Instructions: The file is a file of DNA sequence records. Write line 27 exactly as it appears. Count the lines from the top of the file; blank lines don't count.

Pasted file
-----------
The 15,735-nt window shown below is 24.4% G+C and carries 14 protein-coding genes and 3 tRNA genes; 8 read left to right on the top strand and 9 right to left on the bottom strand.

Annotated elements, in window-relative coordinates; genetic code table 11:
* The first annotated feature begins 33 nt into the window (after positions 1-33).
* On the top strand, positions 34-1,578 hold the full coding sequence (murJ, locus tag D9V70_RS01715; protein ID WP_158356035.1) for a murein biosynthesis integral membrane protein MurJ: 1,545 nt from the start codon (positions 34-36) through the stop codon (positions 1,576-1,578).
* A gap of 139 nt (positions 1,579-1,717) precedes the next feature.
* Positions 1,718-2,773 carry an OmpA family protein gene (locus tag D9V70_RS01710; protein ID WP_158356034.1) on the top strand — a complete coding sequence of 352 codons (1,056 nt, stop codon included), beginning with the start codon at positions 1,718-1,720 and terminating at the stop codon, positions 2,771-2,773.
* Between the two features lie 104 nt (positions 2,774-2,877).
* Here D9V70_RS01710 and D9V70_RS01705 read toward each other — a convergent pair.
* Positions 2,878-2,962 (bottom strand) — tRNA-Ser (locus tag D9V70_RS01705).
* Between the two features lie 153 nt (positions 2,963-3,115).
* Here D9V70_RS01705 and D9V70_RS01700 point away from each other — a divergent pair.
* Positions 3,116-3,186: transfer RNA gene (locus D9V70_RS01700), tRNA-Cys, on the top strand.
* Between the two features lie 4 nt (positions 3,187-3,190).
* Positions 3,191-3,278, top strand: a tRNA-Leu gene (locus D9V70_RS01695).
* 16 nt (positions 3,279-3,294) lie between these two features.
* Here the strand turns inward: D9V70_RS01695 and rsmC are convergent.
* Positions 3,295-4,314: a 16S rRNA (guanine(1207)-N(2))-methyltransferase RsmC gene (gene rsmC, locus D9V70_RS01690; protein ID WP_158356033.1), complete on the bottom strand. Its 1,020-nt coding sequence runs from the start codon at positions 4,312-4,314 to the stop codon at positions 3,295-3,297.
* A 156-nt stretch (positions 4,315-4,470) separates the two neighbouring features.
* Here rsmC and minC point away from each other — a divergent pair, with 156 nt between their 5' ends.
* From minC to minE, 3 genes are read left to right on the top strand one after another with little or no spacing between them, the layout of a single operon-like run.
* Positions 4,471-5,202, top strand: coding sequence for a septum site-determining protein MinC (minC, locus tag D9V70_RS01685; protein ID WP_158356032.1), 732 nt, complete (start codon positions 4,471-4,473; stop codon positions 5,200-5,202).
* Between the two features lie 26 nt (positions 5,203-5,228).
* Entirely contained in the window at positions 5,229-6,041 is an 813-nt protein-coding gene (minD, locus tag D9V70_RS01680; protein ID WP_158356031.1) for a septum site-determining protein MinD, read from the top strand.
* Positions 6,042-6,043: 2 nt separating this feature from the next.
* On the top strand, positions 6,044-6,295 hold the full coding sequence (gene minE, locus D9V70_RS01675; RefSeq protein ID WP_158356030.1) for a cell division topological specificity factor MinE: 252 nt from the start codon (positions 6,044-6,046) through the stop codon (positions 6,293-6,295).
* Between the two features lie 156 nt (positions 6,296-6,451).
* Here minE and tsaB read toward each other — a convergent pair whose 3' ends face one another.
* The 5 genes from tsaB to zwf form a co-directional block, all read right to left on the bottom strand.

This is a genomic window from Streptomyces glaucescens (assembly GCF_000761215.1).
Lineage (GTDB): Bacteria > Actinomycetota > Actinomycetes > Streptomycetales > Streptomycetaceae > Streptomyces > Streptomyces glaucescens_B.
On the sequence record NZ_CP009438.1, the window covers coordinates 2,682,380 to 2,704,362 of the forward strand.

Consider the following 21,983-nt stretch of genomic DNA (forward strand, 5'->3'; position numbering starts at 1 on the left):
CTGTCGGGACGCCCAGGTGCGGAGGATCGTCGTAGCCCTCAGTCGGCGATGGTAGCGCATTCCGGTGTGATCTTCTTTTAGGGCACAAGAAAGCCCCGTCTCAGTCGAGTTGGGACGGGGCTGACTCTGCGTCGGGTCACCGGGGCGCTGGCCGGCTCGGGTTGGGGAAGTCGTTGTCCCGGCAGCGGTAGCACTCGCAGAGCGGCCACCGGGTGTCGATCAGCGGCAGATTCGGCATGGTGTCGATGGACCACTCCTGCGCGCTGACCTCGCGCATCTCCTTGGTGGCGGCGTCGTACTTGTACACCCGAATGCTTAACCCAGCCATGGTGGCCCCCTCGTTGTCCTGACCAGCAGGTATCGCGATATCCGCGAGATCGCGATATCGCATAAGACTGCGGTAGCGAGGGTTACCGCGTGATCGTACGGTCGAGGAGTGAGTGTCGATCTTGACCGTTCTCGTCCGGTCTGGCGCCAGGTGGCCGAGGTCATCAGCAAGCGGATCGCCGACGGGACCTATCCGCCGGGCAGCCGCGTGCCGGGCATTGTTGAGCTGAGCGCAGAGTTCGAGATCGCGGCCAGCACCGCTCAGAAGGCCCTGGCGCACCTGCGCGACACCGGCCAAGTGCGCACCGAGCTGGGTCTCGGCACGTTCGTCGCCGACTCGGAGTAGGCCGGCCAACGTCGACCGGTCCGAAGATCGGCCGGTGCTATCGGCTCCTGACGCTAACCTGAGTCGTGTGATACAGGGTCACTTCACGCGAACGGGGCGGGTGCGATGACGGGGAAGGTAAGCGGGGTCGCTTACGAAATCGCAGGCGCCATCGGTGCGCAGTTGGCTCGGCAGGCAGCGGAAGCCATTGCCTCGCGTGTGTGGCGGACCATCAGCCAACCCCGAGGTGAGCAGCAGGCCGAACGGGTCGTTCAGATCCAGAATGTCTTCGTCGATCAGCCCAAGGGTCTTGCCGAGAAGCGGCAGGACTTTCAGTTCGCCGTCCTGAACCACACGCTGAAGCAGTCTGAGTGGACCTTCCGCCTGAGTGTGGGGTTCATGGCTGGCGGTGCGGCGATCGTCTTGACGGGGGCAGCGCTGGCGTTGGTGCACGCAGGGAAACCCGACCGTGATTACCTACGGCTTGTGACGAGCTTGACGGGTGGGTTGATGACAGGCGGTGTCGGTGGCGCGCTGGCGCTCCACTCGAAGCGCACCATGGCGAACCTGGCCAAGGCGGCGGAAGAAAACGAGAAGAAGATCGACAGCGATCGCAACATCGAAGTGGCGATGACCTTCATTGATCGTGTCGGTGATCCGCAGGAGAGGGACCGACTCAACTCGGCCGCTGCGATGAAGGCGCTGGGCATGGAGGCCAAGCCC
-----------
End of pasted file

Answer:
* Here minE and tsaB read toward each other — a convergent pair whose 3' ends face one another.